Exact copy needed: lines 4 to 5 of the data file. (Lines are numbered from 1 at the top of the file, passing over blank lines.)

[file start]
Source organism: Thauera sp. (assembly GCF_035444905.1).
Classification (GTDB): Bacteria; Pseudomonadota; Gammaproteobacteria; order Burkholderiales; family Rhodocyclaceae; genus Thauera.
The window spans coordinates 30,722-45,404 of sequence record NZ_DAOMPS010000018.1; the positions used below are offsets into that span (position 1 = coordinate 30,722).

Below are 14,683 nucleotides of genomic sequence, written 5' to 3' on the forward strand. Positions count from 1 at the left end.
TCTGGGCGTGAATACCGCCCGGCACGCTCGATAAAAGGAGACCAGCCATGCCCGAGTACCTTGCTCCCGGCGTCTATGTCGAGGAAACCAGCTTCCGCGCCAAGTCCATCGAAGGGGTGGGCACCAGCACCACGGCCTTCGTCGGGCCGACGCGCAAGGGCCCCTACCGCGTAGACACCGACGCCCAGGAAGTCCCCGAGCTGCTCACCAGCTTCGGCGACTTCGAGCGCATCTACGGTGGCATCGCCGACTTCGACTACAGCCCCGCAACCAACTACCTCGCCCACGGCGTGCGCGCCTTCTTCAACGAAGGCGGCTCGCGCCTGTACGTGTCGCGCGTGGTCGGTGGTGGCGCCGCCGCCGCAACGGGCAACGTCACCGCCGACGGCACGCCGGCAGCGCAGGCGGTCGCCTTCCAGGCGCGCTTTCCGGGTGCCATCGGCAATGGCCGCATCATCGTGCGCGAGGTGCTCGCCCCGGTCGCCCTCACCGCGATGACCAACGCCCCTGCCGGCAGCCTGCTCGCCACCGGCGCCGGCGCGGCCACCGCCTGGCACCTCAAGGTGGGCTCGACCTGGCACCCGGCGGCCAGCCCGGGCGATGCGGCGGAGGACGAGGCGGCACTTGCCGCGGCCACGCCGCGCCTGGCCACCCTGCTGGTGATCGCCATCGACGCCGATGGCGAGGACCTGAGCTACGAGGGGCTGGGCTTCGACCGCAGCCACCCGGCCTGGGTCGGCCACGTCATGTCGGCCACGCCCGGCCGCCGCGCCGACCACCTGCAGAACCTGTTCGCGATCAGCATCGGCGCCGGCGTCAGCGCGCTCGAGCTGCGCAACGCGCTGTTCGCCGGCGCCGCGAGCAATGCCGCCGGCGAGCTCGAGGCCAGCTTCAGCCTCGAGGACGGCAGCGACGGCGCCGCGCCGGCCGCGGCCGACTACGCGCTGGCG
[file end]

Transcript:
Below are 14,683 nucleotides of genomic sequence, written 5' to 3' on the forward strand. Positions count from 1 at the left end.
TCTGGGCGTGAATACCGCCCGGCACGCTCGATAAAAGGAGACCAGCCATGCCCGAGTACCTTGCTCCCGGCGTCTATGTCGAGGAAACCAGCTTCCGCGCCAAGTCCATCGAAGGGGTGGGCACCAGCACCACGGCCTTCGTCGGGCCGACGCGCAAGGGCCCCTACCGCGTAGACACCGACGCCCAGGAAGTCCCCGAGCTGCTCACCAGCTTCGGCGACTTCGAGCGCATCTACGGTGGCATCGCCGACTTCGACTACAGCCCCGCAACCAACTACCTCGCCCACGGCGTGCGCGCCTTCTTCAACGAAGGCGGCTCGCGCCTGTACGTGTCGCGCGTGGTCGGTGGTGGCGCCGCCGCCGCAACGGGCAACGTCACCGCCGACGGCACGCCGGCAGCGCAGGCGGTCGCCTTCCAGGCGCGCTTTCCGGGTGCCATCGGCAATGGCCGCATCATCGTGCGCGAGGTGCTCGCCCCGGTCGCCCTCACCGCGATGACCAACGCCCCTGCCGGCAGCCTGCTCGCCACCGGCGCCGGCGCGGCCACCGCCTGGCACCTCAAGGTGGGCTCGACCTGGCACCCGGCGGCCAGCCCGGGCGATGCGGCGGAGGACGAGGCGGCACTTGCCGCGGCCACGCCGCGCCTGGCCACCCTGCTGGTGATCGCCATCGACGCCGATGGCGAGGACCTGAGCTACGAGGGGCTGGGCTTCGACCGCAGCCACCCGGCCTGGGTCGGCCACGTCATGTCGGCCACGCCCGGCCGCCGCGCCGACCACCTGCAGAACCTGTTCGCGATCAGCATCGGCGCCGGCGTCAGCGCGCTCGAGCTGCGCAACGCGCTGTTCGCCGGCGCCGCGAGCAATGCCGCCGGCGAGCTCGAGGCCAGCTTCAGCCTCGAGGACGGCAGCGACGGCGCCGCGCCGGCCGCGGCCGACTACGCGCTGGCG